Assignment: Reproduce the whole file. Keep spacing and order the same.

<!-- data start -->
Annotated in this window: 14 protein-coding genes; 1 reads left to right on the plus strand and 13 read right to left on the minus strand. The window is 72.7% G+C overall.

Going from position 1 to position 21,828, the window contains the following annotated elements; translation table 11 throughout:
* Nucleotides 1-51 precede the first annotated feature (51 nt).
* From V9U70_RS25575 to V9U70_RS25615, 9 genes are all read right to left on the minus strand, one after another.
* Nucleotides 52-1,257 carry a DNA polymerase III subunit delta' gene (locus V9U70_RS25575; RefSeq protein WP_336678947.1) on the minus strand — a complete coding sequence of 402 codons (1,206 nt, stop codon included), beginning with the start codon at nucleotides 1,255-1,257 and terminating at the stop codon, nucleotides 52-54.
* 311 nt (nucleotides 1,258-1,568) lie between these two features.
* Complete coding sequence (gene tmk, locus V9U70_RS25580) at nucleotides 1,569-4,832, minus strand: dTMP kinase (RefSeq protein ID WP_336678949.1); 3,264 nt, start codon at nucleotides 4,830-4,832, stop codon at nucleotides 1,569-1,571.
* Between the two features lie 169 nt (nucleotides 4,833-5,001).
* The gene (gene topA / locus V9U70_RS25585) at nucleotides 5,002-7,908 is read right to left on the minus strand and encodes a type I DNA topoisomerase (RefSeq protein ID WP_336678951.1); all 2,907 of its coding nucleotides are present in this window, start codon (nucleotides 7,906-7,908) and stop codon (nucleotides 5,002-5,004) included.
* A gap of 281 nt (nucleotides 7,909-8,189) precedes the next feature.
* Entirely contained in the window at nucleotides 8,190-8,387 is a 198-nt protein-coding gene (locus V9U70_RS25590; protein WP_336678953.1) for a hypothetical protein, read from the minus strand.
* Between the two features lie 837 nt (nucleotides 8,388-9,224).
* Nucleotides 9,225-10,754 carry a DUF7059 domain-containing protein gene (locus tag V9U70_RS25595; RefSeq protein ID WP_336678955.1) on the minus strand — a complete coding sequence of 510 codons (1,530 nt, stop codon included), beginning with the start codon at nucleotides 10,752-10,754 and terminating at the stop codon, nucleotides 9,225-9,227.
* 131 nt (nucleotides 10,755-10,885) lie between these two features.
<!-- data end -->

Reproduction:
Annotated in this window: 14 protein-coding genes; 1 reads left to right on the plus strand and 13 read right to left on the minus strand. The window is 72.7% G+C overall.

Going from position 1 to position 21,828, the window contains the following annotated elements; translation table 11 throughout:
* Nucleotides 1-51 precede the first annotated feature (51 nt).
* From V9U70_RS25575 to V9U70_RS25615, 9 genes are all read right to left on the minus strand, one after another.
* Nucleotides 52-1,257 carry a DNA polymerase III subunit delta' gene (locus V9U70_RS25575; RefSeq protein WP_336678947.1) on the minus strand — a complete coding sequence of 402 codons (1,206 nt, stop codon included), beginning with the start codon at nucleotides 1,255-1,257 and terminating at the stop codon, nucleotides 52-54.
* 311 nt (nucleotides 1,258-1,568) lie between these two features.
* Complete coding sequence (gene tmk, locus V9U70_RS25580) at nucleotides 1,569-4,832, minus strand: dTMP kinase (RefSeq protein ID WP_336678949.1); 3,264 nt, start codon at nucleotides 4,830-4,832, stop codon at nucleotides 1,569-1,571.
* Between the two features lie 169 nt (nucleotides 4,833-5,001).
* The gene (gene topA / locus V9U70_RS25585) at nucleotides 5,002-7,908 is read right to left on the minus strand and encodes a type I DNA topoisomerase (RefSeq protein ID WP_336678951.1); all 2,907 of its coding nucleotides are present in this window, start codon (nucleotides 7,906-7,908) and stop codon (nucleotides 5,002-5,004) included.
* A gap of 281 nt (nucleotides 7,909-8,189) precedes the next feature.
* Entirely contained in the window at nucleotides 8,190-8,387 is a 198-nt protein-coding gene (locus V9U70_RS25590; protein WP_336678953.1) for a hypothetical protein, read from the minus strand.
* Between the two features lie 837 nt (nucleotides 8,388-9,224).
* Nucleotides 9,225-10,754 carry a DUF7059 domain-containing protein gene (locus tag V9U70_RS25595; RefSeq protein ID WP_336678955.1) on the minus strand — a complete coding sequence of 510 codons (1,530 nt, stop codon included), beginning with the start codon at nucleotides 10,752-10,754 and terminating at the stop codon, nucleotides 9,225-9,227.
* 131 nt (nucleotides 10,755-10,885) lie between these two features.